Now in Afghanistan, there are Shia pockets in the north-west and the north. Their contribution to Afghanistan’s freedom is in no way inferior to others. Now that Pakistan is the virtual power holder in Afghanistan, and Pakistan has a formidable anti-Shia armed organization like Lashkar-e-Jhangvi at home responsible for carnage after the carnage of Shias, how is the interim government formed in Kabul going to maintain factional harmony? This is a big question. Now that the Taliban regime has announced that the Emirate will go strictly by the sharia code, is the code acceptable to the Shia population of Afghanistan?

The other day Radio Pakistan announced that the dress code for females in Pakistan has been determined to be strictly following the stipulations with the Sharia law. Pakistani women have had a good deal of freedom in dress code and movement because it has a semblance of a liberalised community. Now that the sharia law is to be enforced piecemeal, the question will the liberalised and emancipated segments of Pakistani Muslims, males and females agree to put the clock back to the early days of Islam?

Then there is the issue of bank interest which is prohibited under sharia law. Though Pakistan has been producing pretexts one or the other to dilute the interest issue, the fact is that a huge segment of Pakistani society has not accepted the option of doing away with the bank interest without prejudice to the zakat, etc., which a Musulman is expected to pay.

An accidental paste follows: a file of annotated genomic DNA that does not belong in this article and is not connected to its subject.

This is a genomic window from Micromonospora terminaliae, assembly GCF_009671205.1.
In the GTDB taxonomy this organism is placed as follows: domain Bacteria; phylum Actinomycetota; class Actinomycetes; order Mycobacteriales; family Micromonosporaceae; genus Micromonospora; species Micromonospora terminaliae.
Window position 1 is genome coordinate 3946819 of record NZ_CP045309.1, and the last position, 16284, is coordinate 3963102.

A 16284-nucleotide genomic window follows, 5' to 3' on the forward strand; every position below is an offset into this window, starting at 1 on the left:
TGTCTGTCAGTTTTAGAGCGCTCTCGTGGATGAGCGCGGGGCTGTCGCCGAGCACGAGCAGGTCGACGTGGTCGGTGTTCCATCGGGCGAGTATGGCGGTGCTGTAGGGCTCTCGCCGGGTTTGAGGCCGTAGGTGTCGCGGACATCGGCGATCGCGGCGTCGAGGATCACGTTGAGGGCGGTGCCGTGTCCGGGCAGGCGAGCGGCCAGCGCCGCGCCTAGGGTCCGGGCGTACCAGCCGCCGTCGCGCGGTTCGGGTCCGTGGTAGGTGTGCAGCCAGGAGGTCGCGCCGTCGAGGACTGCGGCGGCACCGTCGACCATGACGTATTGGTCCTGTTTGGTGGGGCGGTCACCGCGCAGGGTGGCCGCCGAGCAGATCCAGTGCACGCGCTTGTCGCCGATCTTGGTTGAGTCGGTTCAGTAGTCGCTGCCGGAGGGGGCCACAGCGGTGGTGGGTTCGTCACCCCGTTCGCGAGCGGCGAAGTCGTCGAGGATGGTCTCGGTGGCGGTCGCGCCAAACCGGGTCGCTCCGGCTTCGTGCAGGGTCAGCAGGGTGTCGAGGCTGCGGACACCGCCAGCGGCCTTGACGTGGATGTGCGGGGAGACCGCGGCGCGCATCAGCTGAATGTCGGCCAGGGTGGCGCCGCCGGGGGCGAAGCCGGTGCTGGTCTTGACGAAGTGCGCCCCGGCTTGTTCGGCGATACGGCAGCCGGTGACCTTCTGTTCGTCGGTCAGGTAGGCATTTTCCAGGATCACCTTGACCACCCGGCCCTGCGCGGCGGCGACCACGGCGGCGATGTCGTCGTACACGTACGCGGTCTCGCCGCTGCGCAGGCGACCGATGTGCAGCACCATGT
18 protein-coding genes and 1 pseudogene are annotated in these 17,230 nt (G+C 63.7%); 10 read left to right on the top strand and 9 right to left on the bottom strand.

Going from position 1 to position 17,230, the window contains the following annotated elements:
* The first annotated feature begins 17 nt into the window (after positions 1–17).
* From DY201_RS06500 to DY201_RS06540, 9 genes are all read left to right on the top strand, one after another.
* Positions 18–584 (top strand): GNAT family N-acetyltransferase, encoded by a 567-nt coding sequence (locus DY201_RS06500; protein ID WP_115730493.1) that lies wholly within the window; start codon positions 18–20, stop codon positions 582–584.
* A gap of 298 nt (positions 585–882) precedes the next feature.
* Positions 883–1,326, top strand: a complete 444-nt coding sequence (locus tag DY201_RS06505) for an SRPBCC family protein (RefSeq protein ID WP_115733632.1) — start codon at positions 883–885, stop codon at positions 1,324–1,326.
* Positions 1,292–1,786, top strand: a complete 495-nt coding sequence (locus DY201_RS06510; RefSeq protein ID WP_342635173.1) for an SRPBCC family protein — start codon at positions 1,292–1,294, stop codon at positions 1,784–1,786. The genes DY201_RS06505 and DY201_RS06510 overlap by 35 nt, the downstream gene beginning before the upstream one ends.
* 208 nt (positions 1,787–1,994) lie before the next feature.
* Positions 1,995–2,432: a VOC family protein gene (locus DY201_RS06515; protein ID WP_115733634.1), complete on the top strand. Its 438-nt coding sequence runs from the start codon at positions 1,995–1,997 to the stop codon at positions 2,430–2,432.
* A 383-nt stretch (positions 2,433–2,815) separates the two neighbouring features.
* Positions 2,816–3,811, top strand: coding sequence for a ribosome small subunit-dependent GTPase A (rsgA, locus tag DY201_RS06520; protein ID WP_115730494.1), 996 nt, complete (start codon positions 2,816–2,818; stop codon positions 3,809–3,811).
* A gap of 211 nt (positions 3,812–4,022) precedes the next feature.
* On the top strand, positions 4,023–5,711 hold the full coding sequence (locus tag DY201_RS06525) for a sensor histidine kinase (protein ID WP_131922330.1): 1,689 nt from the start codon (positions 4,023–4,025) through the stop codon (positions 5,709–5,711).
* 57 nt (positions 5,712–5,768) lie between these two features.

Now that the Pakistan government has taken off the lid from the dress code obviously to keep the diehard fanatics of the Taliban line in good humour, other sharia laws will gradually have to be adopted. For instance, the President, the PM and the entire cabinet will also have to observe the dress code; maintain a two-fist beard, wear shalwar reaching not below the ankles and wear a skull cap as does Lashkar chief Maulana Hafiz Saeed.  How come that the Taliban have, overnight, discarded their baggy shalwars, tatters and roughshod slippers and adopted the American soldier’s battle dress, bulletproof vests, night vision binoculars, ultra-modern machine guns and rifles, missiles and Humvees all left behind by the fleeing Americans. Where has sharia evaporated in thin air?